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'Is anybody there?'

Ayoti Mittra in New York | November 29, 2008 02:19 IST

After eating his dinner at 10 pm on Wednesday, J B S Bakshi, a New Delhi-based businessman, was preparing to go to bed in his room at the Taj Mahal hotel [Images] in Mumbai when he heard gunfire.

Soon he started receiving calls from concerned family members. Bakshi contacted the Taj management, who had no information to offer except the fact that the hotel was under the terrorists's control.

Within hours, the electricity and water was cut off; food was out of the question. Bakshi, a diabetic, sat on his wheelchair talking to family members, says Lakhinder Vohra, his nephew.

"I kept calling him, all he said was 'I am OK. I am resting. Thank you'", said Vohra, who lives in Washington, DC. He described his uncle as a calm and composed individual. His uncle being a diabetic, Vohra considers his survival without medication, food and water a miracle.

Thirty six hours later, Bakshi heard loud banging on his door, and people asking, 'Is anybody there?' Initially, out of fear, he was reluctant to respond. But after repeated bangs, Bakshi said, 'I am a guest, who are you?' Immediately, the door was broken down by NSG commandos.

Bakshi was taken down 19 floors by the stairs on his wheelchair by his rescuers, said Vohra. As he was escorted out of the lobby, Bakshi heard gunfire from the heritage wing of the hotel. Bakshi did not see any casualties, but saw objects strewn around.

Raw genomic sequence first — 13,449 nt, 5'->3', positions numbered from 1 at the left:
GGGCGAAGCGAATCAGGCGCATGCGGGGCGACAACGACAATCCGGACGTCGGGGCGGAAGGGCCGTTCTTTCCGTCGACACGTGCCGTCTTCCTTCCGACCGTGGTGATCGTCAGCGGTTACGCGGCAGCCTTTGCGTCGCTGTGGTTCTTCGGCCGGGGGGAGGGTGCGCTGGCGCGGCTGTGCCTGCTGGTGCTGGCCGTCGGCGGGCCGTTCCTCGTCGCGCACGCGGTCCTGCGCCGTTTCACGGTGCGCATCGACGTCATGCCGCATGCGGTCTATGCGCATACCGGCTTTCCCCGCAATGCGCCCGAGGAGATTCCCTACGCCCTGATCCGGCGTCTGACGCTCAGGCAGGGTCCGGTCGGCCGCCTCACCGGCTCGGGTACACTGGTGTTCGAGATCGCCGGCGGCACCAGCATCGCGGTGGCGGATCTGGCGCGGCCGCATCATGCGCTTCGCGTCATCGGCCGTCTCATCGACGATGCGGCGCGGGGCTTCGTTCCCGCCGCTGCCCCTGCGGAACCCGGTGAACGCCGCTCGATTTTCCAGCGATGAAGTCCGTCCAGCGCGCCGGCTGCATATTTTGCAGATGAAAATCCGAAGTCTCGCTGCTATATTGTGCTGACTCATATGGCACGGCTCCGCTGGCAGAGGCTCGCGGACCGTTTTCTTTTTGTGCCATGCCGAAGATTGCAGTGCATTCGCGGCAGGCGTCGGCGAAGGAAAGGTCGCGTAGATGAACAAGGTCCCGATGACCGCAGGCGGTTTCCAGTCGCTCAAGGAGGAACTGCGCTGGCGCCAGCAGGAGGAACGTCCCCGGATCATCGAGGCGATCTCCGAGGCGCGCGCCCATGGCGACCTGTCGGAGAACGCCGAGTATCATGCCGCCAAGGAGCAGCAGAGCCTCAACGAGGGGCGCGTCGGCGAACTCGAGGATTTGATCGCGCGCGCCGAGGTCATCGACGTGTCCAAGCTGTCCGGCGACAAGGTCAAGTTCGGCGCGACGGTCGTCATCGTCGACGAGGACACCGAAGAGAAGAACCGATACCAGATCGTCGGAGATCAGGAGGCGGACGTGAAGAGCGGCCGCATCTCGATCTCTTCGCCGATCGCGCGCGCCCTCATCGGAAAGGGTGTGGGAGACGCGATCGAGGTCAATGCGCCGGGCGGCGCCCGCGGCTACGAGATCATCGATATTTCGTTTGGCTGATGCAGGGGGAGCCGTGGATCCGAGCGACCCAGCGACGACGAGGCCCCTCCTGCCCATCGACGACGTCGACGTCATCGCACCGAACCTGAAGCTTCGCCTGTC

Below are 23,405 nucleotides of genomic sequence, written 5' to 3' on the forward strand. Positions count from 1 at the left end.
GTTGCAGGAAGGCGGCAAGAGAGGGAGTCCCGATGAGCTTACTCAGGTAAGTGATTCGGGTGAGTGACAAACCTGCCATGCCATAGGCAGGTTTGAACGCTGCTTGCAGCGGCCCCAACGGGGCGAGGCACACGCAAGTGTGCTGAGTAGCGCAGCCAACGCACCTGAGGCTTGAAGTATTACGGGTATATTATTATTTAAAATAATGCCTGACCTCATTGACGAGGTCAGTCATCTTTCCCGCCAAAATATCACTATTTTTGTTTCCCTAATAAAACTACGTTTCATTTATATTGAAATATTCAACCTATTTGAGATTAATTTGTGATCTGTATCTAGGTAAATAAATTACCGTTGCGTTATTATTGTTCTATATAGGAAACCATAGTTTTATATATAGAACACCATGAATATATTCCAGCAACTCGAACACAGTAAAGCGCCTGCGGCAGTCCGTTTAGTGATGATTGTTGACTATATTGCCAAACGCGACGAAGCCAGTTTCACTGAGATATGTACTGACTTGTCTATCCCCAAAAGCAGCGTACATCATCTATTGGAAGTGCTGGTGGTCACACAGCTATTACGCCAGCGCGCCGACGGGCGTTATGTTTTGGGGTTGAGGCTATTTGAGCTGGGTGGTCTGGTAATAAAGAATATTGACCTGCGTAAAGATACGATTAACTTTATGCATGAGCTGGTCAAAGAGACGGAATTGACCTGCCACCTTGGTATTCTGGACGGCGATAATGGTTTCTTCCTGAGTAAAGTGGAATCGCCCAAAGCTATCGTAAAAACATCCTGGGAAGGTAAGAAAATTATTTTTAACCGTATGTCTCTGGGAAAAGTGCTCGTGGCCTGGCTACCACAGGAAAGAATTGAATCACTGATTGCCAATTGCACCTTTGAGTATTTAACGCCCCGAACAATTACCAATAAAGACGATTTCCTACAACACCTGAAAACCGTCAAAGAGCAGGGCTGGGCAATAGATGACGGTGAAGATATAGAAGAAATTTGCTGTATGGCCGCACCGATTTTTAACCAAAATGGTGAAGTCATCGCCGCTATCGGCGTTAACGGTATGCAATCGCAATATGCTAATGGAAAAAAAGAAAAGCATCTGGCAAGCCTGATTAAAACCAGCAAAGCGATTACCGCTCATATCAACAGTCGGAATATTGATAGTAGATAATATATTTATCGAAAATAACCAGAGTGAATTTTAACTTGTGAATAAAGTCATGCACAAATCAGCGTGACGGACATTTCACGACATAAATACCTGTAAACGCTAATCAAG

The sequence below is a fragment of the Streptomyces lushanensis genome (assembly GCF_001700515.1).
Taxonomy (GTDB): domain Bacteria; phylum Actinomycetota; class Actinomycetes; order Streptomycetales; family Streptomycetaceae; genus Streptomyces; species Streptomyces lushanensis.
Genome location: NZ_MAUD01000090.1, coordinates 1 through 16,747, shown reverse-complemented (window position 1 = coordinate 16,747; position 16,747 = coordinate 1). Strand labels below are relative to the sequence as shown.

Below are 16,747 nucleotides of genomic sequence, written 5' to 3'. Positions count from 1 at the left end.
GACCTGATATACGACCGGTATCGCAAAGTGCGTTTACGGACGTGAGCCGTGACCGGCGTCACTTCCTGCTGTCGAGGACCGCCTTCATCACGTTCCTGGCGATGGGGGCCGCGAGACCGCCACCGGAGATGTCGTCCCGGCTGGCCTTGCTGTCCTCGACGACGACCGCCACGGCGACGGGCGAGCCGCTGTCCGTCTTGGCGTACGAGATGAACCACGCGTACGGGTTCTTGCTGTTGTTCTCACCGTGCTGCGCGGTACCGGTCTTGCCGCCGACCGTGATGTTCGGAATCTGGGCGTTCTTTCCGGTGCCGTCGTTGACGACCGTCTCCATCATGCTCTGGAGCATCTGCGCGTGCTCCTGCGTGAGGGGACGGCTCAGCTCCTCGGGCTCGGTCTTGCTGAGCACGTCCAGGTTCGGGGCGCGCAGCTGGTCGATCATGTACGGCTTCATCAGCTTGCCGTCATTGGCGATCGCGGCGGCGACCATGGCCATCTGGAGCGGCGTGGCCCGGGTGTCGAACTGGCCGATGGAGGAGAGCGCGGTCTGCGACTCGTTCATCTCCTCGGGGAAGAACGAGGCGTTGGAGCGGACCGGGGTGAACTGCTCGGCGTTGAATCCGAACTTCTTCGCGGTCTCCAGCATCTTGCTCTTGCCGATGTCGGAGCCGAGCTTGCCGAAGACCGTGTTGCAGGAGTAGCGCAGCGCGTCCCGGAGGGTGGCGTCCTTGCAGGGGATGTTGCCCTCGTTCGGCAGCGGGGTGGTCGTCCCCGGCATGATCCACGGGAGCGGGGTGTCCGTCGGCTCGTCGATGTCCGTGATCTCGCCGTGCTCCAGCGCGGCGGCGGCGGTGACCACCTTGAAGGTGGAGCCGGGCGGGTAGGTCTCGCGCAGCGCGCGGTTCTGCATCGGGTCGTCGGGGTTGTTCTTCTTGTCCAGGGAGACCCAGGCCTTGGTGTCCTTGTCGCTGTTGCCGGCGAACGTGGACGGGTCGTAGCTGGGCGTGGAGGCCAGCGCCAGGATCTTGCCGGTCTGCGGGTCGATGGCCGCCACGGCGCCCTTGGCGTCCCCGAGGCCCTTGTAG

Bakshi owns a plastic manufacturing company; the factory is in Daman, with headquarters in Mumbai and an office in Delhi [Images]. On his business trips, he frequently stays at the Taj. The hotel management, aware of his condition, arranged for an ambulance immediately after his rescue for a medical check-up.

Bakshi is now safe with his family.

The family of Kamal Walia (name changed) is also recovering from what they witnessed at the Leopold Cafe [Images] in Colaba, south Mumbai. "They ducked under the table when they heard gunshots," Walia said, describing the reactions of his 54-year-old sister Dana (name changed) and 26-year old nephew Brad (name changed). They had no track of time as they hid under the table from the gunmen.

Dana and her son are British nationals. They are visiting India for a family event. "Leopold Cafe is my sister's favourite place. She makes it a point to hang out there whenever she visits," said Walia. At 8:45 pm, mother and son had entered the cafe for dinner. Shortly after they were seated, they heard gunshots. They both hid under the table as they heard shot after shot, thumping footsteps, people screaming, tables and chairs collapsing around them.

"They did not know how long they were hiding. It seemed like very long to them," said Walia. After they were sure that the firing had stopped and the gunmen had left, they emerged from their hiding to find dead bodies lying in pools of blood, with broken furniture all round. The cafe staff escorted them to the Colaba police station.

Walia recalls that his sister and nephew were not in a position to give adequate information to the police as they were in shock. They remember seeing at least two gunmen, but could not provide any further insight. In the chaos, they lost their passports. The British consulate in Mumbai is working with them to put their paperwork together.

"It's not the hassle with the paperwork that is of concern. They are psychologically broken," Walia, who is based in Mumbai, told rediff.com

Currently, both Dana and Brad are at home, but refuse to speak even to family members.





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